Rowan’s population up a few hundred in census estimates
Below are the changes in population estimated by the U.S. Census Bureau when nearby counties’ 2014 statistics are compared to 2013. The most recent statistics are for the period beginning on July 1, 2013 and ending July 1, 2014. The prior year’s statistics ended in July 2013 and began in July 2012.
• Rowan: gained 318 residents
• Cabarrus: gained 4,442 residents
• Davidson: gained 218 residents
• Davie: lost 25 residents
• Iredell: gained 1,999 residents
• Mecklenburg: gained 20,025 residents
• Montgomery County: lost 114 residents
• Stanly: lost 30 residents
By Josh Bergeron
Rowan County’s total population is growing ever so slightly, according to the latest U.S. Census statistics.
Released this week, U.S. Census estimates as of July 1, 2014, show Rowan County’s total population at 138,630 people, which is about 300 more than in the prior year. Since 2010 — the last official census survey — Rowan’s population numbers have fluttered. The latest data is, however, higher than the official 2010 census by about 200 people and the 2000 census by more than 8,000.
Robert Van Geons, executive director of Rowan Works Economic Development, said the 200-person increase may seem small, but is significant in comparison to surrounding counties.
“Two hundred people does mean something when other counties are losing people by the thousands,” Van Geons said.
Rowan County’s growth rate is slower than most counties surrounding Charlotte. Cabarrus County gained more than 4,000 residents in the latest census estimates and Iredell gained about 2,000. Mecklenburg County, meanwhile, gained about 20,000 additional residents, soaring over the 1 million resident mark.
When asked about the census numbers, Greg Edds, chairman of the Rowan County Commissioners, said they were positive, but he had hoped to see people moving to Rowan County by the thousands.
“We have struggled to grow, but now we are seeing significant signs of the growth we desire,” Edds said. “The question is: who is coming in?”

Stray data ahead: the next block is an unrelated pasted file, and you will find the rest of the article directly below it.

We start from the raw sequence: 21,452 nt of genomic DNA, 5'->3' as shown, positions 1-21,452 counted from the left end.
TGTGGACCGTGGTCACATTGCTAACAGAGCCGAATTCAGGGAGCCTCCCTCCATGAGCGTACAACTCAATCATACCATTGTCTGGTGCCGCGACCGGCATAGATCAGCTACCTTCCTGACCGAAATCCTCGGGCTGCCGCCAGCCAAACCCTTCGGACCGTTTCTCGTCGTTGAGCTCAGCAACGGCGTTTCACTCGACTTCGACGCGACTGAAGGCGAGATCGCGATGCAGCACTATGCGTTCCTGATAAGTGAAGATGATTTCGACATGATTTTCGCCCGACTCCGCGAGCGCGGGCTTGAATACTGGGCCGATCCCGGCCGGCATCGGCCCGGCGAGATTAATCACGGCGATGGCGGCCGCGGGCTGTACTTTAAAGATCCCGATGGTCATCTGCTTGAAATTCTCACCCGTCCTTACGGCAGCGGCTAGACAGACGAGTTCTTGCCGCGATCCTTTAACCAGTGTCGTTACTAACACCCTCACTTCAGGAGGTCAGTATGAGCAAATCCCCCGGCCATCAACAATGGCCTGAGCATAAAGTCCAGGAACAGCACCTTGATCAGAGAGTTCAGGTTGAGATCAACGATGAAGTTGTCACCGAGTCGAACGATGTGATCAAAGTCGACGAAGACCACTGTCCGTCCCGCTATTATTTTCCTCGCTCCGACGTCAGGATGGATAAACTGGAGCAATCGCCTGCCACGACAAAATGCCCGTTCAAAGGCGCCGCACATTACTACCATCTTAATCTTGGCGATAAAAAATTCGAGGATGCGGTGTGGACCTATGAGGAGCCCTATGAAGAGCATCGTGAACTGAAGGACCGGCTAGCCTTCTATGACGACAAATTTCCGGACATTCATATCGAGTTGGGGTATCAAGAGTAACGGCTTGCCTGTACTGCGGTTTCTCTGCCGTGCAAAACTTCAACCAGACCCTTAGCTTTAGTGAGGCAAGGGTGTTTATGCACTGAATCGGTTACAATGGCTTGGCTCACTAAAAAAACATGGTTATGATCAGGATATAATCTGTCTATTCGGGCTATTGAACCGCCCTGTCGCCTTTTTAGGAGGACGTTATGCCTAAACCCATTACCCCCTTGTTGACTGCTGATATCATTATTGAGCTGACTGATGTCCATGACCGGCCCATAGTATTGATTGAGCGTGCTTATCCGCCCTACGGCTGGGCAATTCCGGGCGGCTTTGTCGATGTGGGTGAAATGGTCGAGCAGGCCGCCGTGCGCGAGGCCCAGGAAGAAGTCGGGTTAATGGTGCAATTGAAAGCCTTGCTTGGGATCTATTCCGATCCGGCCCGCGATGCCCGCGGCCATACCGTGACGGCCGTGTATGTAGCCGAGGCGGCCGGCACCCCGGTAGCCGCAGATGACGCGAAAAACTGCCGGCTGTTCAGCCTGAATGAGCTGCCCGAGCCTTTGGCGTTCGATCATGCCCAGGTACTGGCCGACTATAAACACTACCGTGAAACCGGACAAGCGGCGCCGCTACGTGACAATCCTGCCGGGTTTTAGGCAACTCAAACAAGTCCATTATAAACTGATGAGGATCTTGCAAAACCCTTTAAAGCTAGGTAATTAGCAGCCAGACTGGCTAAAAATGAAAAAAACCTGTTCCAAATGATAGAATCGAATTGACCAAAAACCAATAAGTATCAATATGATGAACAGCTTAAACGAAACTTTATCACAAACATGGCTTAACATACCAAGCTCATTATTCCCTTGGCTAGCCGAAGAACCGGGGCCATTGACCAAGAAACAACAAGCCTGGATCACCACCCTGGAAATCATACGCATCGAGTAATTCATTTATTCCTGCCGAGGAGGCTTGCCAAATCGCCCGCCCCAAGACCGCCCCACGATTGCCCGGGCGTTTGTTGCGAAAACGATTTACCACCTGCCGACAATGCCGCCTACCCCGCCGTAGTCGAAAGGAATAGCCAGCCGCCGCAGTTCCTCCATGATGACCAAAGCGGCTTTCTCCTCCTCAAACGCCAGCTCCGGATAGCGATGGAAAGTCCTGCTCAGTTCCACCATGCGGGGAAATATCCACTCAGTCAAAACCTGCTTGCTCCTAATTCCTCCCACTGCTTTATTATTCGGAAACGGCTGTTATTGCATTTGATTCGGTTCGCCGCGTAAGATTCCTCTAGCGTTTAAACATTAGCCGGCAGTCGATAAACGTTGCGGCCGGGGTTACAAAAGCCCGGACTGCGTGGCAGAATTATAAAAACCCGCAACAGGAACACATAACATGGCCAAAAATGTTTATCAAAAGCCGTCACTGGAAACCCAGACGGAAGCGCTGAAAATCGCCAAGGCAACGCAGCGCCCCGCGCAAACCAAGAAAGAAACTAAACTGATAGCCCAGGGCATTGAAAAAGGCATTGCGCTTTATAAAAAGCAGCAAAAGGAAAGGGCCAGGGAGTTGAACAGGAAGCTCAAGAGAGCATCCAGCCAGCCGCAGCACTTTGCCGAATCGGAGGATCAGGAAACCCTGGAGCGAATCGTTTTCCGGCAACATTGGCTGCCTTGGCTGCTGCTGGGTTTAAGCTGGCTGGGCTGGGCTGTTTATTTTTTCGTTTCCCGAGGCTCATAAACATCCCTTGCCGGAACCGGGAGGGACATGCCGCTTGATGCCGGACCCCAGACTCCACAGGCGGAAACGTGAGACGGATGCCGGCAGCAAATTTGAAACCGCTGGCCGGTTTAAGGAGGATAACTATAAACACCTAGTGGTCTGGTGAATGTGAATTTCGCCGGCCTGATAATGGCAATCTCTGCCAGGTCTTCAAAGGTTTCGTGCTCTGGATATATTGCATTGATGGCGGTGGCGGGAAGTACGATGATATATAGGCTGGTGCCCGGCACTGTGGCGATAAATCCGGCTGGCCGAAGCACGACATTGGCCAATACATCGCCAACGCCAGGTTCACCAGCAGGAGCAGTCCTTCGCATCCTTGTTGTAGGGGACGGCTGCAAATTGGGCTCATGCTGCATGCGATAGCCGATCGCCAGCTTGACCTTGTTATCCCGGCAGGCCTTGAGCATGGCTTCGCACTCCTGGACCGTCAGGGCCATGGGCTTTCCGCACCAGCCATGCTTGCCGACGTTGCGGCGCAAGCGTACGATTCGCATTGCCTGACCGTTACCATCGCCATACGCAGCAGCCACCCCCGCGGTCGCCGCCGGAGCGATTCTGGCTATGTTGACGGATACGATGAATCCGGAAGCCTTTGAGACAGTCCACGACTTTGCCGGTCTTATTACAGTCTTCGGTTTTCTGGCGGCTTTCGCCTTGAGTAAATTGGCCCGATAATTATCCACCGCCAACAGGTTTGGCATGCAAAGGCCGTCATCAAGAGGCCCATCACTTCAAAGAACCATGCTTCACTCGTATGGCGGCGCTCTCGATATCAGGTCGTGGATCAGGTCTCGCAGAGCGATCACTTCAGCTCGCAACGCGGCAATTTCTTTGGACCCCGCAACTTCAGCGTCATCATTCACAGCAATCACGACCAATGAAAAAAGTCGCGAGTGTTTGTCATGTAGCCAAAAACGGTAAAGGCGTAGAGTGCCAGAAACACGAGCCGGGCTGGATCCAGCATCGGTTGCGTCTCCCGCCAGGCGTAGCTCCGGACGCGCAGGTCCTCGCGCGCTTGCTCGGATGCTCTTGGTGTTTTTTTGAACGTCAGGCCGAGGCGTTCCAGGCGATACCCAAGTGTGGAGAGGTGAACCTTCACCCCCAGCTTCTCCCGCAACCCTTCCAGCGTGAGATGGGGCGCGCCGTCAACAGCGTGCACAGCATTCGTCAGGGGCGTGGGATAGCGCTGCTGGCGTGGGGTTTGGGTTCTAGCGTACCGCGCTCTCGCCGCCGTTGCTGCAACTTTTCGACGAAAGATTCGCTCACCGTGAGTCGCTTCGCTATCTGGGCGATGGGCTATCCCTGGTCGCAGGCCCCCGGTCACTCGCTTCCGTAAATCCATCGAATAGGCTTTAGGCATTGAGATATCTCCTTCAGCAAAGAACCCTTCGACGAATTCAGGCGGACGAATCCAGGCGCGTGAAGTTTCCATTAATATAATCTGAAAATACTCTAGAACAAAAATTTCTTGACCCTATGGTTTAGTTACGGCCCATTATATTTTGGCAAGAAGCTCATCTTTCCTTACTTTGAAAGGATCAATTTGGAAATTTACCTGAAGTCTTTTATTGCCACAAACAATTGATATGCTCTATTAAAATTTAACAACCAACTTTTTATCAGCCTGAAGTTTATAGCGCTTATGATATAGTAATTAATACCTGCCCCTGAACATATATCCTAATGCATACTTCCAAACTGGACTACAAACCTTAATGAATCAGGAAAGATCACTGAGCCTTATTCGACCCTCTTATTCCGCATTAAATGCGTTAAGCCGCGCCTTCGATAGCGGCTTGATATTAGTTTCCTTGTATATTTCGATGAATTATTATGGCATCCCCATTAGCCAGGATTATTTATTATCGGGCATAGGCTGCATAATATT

Edds said it was important for Rowan County to attract a young, working age class of people. The most recent initial census data didn’t include demographic breakdowns of Rowan.
Census estimates for Davidson County show it gaining a similar number of residents as Rowan. Nearby counties that lost population include Davie, Stanly and Montgomery counties.
The Carolinas contained four of the nation’s fastest growing metropolitan areas between 2013 and 2014. The Myrtle Beach area was the second-fastest growing in the nation, Hilton Head Island was 13th, Raleigh was 15th and Charleston was 17th.
Economic development may play a part in Rowan’s future population growth, but county officials have to make the area desirable for working-class families, Van Geons said. He said the county is already an attractive location for business and industry, as Rowan is sandwiched between two of the top 100 metropolitan areas in the U.S. — Charlotte and the Piedmont Triad.
Recruiting additional industry and business isn’t enough to continue a population uptick, Van Geons said. An attractive public education system and quality of life also play into Rowan’s ability to increase its resident population.
Contact reporter Josh Bergeron at 704-797-4246
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